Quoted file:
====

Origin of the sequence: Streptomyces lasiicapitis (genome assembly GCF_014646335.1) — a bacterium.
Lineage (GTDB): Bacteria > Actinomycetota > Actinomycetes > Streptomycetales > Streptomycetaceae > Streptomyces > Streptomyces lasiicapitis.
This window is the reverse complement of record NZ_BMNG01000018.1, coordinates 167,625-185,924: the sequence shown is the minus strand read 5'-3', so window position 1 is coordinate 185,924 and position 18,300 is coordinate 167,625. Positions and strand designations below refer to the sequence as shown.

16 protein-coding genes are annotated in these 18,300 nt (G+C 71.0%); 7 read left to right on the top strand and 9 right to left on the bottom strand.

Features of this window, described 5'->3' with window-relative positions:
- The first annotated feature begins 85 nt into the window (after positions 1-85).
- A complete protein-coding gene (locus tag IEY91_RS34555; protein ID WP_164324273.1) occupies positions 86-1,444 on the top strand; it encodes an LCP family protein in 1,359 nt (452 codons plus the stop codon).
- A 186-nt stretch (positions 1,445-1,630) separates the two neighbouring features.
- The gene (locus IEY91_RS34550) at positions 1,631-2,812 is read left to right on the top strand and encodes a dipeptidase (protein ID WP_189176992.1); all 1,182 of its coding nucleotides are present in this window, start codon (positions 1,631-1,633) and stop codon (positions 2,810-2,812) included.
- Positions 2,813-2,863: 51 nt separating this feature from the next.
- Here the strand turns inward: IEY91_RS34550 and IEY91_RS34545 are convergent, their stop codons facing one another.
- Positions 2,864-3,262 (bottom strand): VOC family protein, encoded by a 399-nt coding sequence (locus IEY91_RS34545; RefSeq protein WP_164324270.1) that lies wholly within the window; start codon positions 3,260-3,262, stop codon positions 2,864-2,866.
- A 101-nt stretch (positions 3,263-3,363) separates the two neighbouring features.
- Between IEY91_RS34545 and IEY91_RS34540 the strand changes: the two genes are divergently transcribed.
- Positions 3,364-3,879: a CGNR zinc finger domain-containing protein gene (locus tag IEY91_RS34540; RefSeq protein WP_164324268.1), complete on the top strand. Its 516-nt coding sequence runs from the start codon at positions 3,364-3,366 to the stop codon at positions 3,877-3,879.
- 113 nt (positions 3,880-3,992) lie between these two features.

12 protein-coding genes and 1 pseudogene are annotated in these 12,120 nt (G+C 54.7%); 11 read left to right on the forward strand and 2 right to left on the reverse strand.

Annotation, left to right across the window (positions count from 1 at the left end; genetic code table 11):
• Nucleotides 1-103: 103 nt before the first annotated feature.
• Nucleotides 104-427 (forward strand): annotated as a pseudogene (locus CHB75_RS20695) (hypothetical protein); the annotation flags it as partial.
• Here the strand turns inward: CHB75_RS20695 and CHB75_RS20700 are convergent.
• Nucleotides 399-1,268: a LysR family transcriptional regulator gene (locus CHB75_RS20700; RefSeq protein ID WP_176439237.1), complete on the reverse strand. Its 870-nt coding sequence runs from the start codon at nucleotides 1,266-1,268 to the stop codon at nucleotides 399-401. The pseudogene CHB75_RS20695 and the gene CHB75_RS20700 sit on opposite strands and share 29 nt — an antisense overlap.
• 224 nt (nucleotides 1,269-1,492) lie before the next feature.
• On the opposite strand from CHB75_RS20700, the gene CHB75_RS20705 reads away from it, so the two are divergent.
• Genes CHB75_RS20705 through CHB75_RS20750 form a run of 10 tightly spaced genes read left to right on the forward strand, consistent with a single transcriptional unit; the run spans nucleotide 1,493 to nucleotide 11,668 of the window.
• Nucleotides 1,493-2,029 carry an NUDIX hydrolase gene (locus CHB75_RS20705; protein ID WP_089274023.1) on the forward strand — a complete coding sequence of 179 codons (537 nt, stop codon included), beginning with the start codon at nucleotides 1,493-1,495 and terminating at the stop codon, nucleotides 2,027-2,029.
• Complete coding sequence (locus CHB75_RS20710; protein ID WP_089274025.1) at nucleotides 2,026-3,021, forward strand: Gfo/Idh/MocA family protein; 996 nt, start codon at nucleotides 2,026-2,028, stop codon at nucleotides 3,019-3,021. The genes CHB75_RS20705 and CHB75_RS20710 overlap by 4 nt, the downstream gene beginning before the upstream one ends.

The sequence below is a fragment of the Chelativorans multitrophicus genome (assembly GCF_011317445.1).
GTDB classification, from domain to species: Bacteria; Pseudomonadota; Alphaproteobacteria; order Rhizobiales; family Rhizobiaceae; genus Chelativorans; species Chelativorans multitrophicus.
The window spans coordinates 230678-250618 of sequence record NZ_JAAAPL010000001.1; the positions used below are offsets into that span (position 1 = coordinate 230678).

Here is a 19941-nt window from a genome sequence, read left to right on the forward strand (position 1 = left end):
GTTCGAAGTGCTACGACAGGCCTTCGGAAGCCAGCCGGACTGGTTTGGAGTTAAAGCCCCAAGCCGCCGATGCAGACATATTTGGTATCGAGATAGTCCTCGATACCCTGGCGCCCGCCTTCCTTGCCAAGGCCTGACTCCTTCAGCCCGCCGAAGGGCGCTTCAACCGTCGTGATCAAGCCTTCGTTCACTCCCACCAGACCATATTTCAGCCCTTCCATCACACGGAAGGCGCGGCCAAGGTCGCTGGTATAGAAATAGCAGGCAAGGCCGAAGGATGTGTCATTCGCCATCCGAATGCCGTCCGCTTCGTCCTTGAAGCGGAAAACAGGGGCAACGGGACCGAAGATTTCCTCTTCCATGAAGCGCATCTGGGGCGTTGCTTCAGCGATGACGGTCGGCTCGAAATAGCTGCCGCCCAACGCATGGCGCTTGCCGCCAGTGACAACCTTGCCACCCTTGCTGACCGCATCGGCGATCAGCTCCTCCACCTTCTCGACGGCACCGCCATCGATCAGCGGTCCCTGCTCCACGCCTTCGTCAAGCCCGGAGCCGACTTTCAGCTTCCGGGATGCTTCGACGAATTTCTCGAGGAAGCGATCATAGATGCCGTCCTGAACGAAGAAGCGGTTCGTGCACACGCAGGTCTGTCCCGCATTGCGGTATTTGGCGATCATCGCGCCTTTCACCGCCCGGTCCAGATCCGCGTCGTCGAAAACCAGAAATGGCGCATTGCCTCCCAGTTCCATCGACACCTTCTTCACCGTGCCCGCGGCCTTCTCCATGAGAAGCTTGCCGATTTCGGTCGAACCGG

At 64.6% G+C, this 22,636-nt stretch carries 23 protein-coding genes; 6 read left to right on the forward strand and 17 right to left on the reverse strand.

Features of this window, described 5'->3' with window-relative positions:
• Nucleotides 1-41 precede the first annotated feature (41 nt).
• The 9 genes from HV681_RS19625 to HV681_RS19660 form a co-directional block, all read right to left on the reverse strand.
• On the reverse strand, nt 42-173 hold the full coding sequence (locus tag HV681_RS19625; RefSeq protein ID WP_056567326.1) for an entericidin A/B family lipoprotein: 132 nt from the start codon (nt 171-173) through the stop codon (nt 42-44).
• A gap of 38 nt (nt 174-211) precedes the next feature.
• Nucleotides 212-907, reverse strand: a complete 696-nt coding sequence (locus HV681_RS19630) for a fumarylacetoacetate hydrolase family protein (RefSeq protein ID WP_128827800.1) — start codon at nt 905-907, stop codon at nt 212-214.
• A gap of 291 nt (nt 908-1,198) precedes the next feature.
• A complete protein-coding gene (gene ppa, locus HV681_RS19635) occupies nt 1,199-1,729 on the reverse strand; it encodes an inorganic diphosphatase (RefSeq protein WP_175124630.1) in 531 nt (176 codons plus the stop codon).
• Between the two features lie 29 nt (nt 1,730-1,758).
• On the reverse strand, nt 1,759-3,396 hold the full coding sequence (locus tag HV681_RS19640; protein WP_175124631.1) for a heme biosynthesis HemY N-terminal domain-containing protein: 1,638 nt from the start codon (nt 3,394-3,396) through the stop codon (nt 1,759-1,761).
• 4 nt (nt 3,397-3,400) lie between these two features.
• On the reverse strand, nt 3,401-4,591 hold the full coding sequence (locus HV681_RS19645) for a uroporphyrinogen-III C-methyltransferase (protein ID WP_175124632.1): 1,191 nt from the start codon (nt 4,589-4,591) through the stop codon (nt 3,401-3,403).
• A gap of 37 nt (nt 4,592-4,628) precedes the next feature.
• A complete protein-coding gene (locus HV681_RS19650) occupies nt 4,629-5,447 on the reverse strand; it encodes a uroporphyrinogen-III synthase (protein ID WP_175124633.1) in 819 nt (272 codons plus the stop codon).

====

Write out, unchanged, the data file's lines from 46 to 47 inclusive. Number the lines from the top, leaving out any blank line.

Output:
• A gap of 37 nt (nt 4,592-4,628) precedes the next feature.
• A complete protein-coding gene (locus HV681_RS19650) occupies nt 4,629-5,447 on the reverse strand; it encodes a uroporphyrinogen-III synthase (protein ID WP_175124633.1) in 819 nt (272 codons plus the stop codon).